Tonight, my shoulder is increasingly painful. It is a burning type pain that doesn't seem to be affected by movement. I take one of my painkillers that Tom has prescribed for my joint pain, but it only seems to dull the pain slightly. I am now afraid to take my sleeping pill on top of the painkiller medication and I spend a restless night with little sleep.

March 31, 1998: Radiation is not supposed to be painful, so I want my money back. Not only is my shoulder painful, but the rib area is tender and the nodes in my neck and collarbone area are sore to touch. Maybe this means the radiation is doing its job, but at what cost? The Dr. of the day is Dr. Seitz, filling in for Jeff. After my treatment, I meet with him to discuss the pain issue. He seems very surprised and says this is not typical. He thinks that it is nerve pain or tissue inflammation caused by the radiation. He suggests taking Ibuprofen or another anti-inflammatory drug along with my painkillers. He says if it doesn't settle down in a week or two, he would recommend an MRI test to see what's going on in the shoulder area. I am hopeful that the pain may be temporary, but I will discuss it with Jeff tomorrow.

June is driving me today. Poor Frank is home recovering from a root canal and Solo is keeping him company. It is hazy and hot, and in the mid-eighties, more like summer rather than the end of March! I wish I could take a long walk in the sunshine, but instead I return home to sit in on the remainder of a 3 hour conference call for an American Cancer Society Board meeting which I was unable to attend in Massachusetts because of my treatment schedule. Another Board member, Susan, brought her speaker phone over to my house today, so we were both able to participate by phone. The miracles of modern technology!

April 2, 1998: It has been a very strange week for me. I'm not versed in astrology, but my stars and planets must be aligned or maybe it's something out of the twilight zone. I received two phone calls from friends out of my past, the very distant past, like 30 years ago. These friends were thinking about me and were drawn by some strange force to call me in the middle of the day!

Tonight, I decided to call one of my well-connected Corvette friends in Massachusetts. Dan is the founder and former Pres. of the National Corvette Museum. He had offered to help me find sponsors for my summer cross-country tour to raise funds for the American Cancer Society. I fill Dan in about my phone call to Kerbeck Chevrolet and he offers to make more contacts for me. Dan is well-known in national Corvette circles and his influence will be most helpful.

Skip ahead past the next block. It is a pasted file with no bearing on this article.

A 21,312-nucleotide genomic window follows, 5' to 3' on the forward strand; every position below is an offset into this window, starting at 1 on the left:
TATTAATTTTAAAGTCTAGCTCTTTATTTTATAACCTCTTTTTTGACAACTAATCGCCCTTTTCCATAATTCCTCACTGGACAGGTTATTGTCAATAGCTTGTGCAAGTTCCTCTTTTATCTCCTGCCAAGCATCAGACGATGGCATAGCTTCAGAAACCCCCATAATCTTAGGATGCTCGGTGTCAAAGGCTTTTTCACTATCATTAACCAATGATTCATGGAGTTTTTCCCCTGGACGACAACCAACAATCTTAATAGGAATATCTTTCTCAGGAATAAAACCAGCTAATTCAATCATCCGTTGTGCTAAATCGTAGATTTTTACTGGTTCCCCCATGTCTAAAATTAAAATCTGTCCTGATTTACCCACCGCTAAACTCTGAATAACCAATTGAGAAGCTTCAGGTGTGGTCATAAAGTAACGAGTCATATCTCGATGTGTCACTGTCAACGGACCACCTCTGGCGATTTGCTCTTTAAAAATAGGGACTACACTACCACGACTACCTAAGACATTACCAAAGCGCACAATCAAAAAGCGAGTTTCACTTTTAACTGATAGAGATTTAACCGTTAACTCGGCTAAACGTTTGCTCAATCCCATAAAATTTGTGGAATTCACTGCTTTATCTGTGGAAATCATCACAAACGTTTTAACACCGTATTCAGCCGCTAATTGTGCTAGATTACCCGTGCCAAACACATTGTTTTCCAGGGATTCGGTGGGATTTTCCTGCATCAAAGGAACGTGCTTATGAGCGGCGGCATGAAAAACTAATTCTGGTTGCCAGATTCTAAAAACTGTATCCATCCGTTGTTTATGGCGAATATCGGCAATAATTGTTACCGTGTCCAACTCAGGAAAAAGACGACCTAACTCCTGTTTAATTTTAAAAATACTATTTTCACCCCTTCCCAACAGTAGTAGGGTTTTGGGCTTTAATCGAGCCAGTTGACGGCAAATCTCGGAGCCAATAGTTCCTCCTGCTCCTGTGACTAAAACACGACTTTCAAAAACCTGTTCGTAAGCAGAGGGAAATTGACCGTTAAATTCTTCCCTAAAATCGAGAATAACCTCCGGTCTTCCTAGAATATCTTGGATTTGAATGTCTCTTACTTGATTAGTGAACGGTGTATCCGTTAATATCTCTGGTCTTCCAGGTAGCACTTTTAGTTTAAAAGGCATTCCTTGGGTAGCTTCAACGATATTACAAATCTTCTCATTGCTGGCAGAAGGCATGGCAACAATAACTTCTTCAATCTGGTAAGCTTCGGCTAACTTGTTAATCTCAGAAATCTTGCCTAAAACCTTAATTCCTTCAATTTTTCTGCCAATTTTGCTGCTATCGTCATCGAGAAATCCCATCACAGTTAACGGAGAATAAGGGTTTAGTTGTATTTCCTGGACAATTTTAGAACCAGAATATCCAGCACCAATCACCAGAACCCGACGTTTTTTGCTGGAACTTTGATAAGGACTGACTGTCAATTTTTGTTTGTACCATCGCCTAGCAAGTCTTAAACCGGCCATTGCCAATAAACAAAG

This morning, I phoned Kerbeck Chevrolet in Atlantic City, NJ. They are the world's largest Corvette dealership. I am hoping to purchase or lease my new 1998 Corvette from them and have them sponsor the Tour. I spoke to one of Kerbeck's representatives, Bruce, who was polite, but non-committal. He did seem interested and asked if I could mail them a written proposal for consideration. At least, I now have my foot in the door and my proposal will be mailed to them tomorrow.

After I hang up from talking with Dan this evening, he calls me back about 10 minutes later to ask if I feel up to taking a phone call from the former head of Public Relations for Chevrolet and GM Motor Division. Of course, I do! A few minutes later, my phone rings and it is Ralph Kramer, the recently retired head of Public Relations at GM and Chevrolet. Here it is 10 pm. and I am talking to a head honcho from Chevrolet, who is calling me from his garage! Ralph is out in his garage with his son, restoring his 1967 Corvette convertible. We chat about Corvette convertibles and I tell him I also used to own a '67 convertible. What a friendly, pleasant man! He tells me that Dan had called and told him about my illness and my plan to drive cross-country by Corvette to raise funds for the American Cancer Society. Ralph then asks what he can do for me! I describe how I need sponsors for the Tour and a new 1998 Corvette. I also tell him about the proposal I sent to Kerbeck's. He says the contact at Kerbeck's would facilitate the process of delivering a new Corvette from the factory to me. This whole conversation seems like a dream. I can't believe my ears.

Ralph asks if I know anything about the "Race For The Cure", and if the American Cancer Society is the organization behind it. I am aware that several large corporations, including Ford Motor Co. are sponsors of the Race. I explain to Ralph that the Race For The Cure is not connected with ACS, but with the Susan Komen Foundation which raises funds solely for breast cancer. I describe how my Tour will be different because it will raise funds for all types of cancer. All proceeds will go to the American Cancer Society's research, cancer control and patient service programs. Though I have breast cancer, I don't believe that my cancer is any more important than the 100 other cancers that affect people. Through research, it is possible to find a cure for several if not all cancers, so targeting funds for just breast cancer, does not make sense to me. Ralph seems pleased with my proposed Tour plans and indicates that Chevrolet may be interested in partnering with ACS to raise funds for cancer. He promises to meet with Chevrolet to discuss the possibilities and says I will hear back from Chevrolet by mid-week.

What a week of fortuitous events! Pieces of my hopes and dreams are coming together. I firmly believe that divine guidance and my guardian angel, Polly, the Corvette Don'tw8 lady, are making this happen.